When manufactured as a work of art, the object exposed to view functions as a touchstone, like the high priest’s breastplate. First it ascertains whether whoever sees the object recognizes it as a work of art. Those who fail this initial test drop out of the game and lose the position of speaker that they had or could have had. If they pass the test and recognize the object as work of art, the range of phrases available to the viewers is delimited and organized by the transcendent signified known as “Art”. Having passed the test, viewers can go on to the second round.
Interpreters face the object that they have recognized as a work of art and now must become speakers of its meaning. Actually, they succeed only if they fail. If they succeed in extracting the truth embodied in the work, then the labors of both the artist and the viewer are concluded once and for all. If interpreters can say what the work can say, then both the artist and the work become superfluous. If viewers fail to extract the truth embodied in it, then they have succeeded. They have succeeded in providing additional testimony to the eternal gap between the viewer’s work and the artist’s work, which is the justification for them both. Interpreters show their concept in action and prove that, try as they might to marry their concept to the work, the work will always elude them. The position of interpreter can be occupied, even temporarily, by any of the players in the field (including the artist). This is the position of the critic, the guardian at the gates who is supposed to guard against the invasion of works that can be reduced to entirely deciphered, pure discursive expressions. The critic, according to Kant in The Critique of Pure Reason, will maintain the internal order of his jurisdiction (reason) on condition that the state will award this jurisdiction an autonomous standing.@8 months ago with 8 notes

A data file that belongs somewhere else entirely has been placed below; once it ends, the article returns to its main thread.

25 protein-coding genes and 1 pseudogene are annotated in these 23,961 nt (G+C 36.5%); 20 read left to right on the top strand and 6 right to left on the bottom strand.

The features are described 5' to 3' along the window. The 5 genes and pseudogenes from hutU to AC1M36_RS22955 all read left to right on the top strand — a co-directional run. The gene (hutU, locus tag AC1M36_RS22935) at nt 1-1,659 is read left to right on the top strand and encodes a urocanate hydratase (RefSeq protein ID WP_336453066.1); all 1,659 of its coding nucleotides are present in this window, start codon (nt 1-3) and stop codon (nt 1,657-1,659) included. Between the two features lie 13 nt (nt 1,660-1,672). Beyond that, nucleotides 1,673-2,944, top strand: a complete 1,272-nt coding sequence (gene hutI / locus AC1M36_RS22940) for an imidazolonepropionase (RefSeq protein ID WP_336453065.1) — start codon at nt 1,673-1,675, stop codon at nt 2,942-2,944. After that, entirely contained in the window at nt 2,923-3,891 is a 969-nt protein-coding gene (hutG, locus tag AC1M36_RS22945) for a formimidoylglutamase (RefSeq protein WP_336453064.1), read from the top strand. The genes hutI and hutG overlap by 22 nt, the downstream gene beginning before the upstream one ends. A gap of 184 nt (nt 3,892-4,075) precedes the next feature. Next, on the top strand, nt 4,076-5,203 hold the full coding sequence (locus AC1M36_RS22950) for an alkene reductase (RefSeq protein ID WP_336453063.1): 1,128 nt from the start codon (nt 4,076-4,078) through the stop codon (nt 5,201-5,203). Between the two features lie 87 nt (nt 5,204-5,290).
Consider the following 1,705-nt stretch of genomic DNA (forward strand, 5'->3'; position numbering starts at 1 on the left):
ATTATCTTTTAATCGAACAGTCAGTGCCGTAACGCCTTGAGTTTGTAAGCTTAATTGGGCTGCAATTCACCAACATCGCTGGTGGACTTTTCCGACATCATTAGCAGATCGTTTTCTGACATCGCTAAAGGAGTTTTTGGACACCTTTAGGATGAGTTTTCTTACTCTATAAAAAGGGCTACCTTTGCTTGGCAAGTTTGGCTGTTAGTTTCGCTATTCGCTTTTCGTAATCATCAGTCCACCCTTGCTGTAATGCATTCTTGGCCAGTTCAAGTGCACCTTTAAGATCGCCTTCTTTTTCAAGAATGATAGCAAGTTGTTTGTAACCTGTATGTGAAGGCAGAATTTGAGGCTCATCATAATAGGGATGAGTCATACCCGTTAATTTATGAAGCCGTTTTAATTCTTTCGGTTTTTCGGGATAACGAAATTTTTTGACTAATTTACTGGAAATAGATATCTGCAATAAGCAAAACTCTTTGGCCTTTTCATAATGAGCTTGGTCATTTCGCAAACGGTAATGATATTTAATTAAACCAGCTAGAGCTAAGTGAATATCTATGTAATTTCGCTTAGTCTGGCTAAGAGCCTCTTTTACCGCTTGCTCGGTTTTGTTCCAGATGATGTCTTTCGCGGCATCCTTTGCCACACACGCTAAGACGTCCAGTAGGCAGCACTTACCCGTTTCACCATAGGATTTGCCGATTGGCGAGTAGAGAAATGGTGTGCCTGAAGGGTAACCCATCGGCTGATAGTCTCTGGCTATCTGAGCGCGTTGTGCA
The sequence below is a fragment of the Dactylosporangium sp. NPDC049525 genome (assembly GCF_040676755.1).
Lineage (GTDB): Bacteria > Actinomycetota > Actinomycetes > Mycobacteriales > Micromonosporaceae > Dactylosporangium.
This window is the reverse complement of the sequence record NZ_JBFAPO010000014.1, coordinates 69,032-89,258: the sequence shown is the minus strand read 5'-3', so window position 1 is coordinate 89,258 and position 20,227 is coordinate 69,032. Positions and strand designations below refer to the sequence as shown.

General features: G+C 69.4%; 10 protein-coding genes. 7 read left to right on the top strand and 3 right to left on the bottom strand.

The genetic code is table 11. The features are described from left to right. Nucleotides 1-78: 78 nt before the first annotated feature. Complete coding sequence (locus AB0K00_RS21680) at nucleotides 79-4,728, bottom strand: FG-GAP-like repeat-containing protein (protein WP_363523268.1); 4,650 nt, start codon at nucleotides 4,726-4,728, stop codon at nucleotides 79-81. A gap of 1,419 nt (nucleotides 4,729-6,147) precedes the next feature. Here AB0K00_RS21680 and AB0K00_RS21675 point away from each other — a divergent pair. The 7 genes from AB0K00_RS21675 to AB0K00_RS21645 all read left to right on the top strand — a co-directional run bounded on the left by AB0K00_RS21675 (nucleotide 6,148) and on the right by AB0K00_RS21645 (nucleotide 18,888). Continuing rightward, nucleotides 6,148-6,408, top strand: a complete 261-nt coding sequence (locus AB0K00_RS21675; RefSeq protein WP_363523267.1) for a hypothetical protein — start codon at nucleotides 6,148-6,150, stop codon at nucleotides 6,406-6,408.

#Art #Ariella Azoulay #Theory #Dialectics #Discursive practice